Two Things That Remaking Your Old Art Will Show You (Apart From Your Skill Level)

2017-artwork-two-other-things-remaking-art-teaches-you

For today, I thought that I’d look at a few things (other than improvements in your skill level) that making new versions of your older works of art will show you. For best results, it’s usually a good idea to wait until a piece of art is at least 1-2 years old before attempting to create a new version of it.

So, here are two other things than how much better you’ve got at making art that remaking your old art can show you:

1) Your influences: Whilst writing yesterday’s article, I went looking for a painting that I remembered making in 2015. When I saw this painting, I just had to remake it. But, something interesting happened when I did…

Here’s the painting from 2015:

"Data Tower" By C. A. Brown [2015]

“Data Tower” By C. A. Brown [2015]

And here’s a reduced-size preview of the new version, which will be posted here in December:

This is a reduced-sized preview, the full-size painting will appear here on the 17th December.

This is a reduced-sized preview, the full-size painting will appear here on the 17th December.

As you can tell, both versions look radically different. This is mostly because of all of the extra inspirations I’ve found in the time between making these paintings.

When I made the original painting in 2015, the two main influences were “Blade Runner” and a game called “Dark Forces“. But, when I made the remake, I’d also been influenced by other things in the sci-fi/cyberpunk genre like these “Doom II” levels, “System Shock“, “Ghost In The Shell: Stand Alone Complex“, “Technobabylon” etc… too.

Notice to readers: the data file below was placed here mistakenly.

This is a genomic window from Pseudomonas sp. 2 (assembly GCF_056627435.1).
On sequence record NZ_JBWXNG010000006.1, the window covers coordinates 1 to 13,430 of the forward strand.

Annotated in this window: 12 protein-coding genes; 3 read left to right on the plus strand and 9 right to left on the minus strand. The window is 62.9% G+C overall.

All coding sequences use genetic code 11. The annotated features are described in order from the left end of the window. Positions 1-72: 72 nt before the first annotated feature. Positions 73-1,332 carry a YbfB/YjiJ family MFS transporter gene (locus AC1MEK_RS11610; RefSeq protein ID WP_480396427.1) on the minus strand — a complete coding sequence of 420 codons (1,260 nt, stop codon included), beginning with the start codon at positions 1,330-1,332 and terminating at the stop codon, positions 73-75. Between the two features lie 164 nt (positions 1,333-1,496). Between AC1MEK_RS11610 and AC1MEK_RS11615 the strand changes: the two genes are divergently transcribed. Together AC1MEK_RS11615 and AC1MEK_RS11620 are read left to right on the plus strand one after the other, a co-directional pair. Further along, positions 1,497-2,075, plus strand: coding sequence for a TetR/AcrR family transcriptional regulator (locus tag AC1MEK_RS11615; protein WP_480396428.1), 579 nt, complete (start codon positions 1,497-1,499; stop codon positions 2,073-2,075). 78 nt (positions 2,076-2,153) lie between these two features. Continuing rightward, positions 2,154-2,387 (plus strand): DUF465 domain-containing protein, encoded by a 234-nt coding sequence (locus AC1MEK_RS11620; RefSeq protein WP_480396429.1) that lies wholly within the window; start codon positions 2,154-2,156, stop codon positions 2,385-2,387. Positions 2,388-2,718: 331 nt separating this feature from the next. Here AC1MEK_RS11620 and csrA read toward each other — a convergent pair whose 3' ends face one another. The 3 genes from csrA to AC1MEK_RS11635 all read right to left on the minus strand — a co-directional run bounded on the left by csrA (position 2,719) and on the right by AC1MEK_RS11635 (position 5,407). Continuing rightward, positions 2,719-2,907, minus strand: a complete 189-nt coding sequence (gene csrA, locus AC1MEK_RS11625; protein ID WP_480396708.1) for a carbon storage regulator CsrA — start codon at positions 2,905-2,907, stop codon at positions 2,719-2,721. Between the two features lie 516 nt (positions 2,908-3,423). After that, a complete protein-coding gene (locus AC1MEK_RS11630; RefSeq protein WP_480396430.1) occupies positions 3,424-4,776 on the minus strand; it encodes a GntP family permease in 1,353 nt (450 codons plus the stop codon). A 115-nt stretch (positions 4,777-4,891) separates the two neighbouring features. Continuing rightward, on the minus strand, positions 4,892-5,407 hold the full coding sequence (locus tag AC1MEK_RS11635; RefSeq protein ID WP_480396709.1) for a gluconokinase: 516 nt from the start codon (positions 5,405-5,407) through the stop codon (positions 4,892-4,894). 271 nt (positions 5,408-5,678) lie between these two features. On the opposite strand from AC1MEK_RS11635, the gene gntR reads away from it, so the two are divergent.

So, remaking an old painting in your current style can be a great way to see how many extra influences you’ve picked up.

2) Your best works: Generally speaking, you can find out a lot about what your “greatest hits” are by seeing which of your old paintings or drawings you really want to remake.

Whilst everyone’s motivations for remaking a piece of art might differ, it often happens because you want to see what one of your favourite pictures looks like at the highest level of quality that you can produce. In other words, you probably want to see a clearer picture of what you really wanted to draw when you had less experience.

This can be a good way to find a group of paintings or drawings you can show off if you ever need to give a brief overview of your art to anyone. Seeing which paintings you’ve remade (or want to remake) can be a quick way to find your own collection of “classics”.

Likewise, if you try to remake a picture and find that any remake doesn’t look as good as the original does, then this is usually a sign that the original is one of your best works because it has stood the test of time (although it can sometimes mean that you need to wait longer before remaking it). For example, here’s a painting of mine called “La Chanteuse” that was posted here in 2016:

"La Chanteuse" By C. A. Brown [2016]

“La Chanteuse” By C. A. Brown [2016]

I really like this painting! It’s dramatic, gothic and atmospheric. So, naturally, I tried to remake it about a year or so later. The remake was an absolute failure – although the lighting looks slightly more realistic and the characters are more well-drawn on a technical level, the remake just really doesn’t have the same atmosphere and ambience that the original did:

"La Chanteuse (II)" By C. A. Brown

“La Chanteuse (II)” By C. A. Brown

So, if you really want to remake a painting and/or if the remake doesn’t turn out as well as the original, then this usually means that it’s one of your best works.

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Anyway, I hope that this was useful 🙂

Today’s Art (18th August 2017)

Well, due to feeling uninspired and being in a slight rush before making today’s digitally-edited painting, I decided to remake one of my favourite paintings that I posted here in 2016 called “La Chanteuse”.